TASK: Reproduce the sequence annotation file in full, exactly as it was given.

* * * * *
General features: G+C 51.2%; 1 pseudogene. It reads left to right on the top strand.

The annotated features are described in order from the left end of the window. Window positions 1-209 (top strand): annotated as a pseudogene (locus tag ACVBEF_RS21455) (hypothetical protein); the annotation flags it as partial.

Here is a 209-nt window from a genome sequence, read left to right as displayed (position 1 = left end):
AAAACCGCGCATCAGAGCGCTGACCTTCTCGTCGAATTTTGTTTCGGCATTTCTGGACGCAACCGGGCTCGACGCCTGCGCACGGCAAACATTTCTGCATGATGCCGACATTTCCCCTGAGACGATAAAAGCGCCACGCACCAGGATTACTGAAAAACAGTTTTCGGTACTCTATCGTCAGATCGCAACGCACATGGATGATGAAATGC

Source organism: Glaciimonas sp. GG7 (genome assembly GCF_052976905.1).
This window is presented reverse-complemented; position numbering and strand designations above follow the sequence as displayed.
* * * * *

General features: G+C 51.2%; 1 pseudogene. It reads left to right on the top strand.

The annotated features are described in order from the left end of the window. Window positions 1-209 (top strand): annotated as a pseudogene (locus tag ACVBEF_RS21455) (hypothetical protein); the annotation flags it as partial.

Here is a 209-nt window from a genome sequence, read left to right as displayed (position 1 = left end):
AAAACCGCGCATCAGAGCGCTGACCTTCTCGTCGAATTTTGTTTCGGCATTTCTGGACGCAACCGGGCTCGACGCCTGCGCACGGCAAACATTTCTGCATGATGCCGACATTTCCCCTGAGACGATAAAAGCGCCACGCACCAGGATTACTGAAAAACAGTTTTCGGTACTCTATCGTCAGATCGCAACGCACATGGATGATGAAATGC

Source organism: Glaciimonas sp. GG7 (genome assembly GCF_052976905.1).
This window is presented reverse-complemented; position numbering and strand designations above follow the sequence as displayed.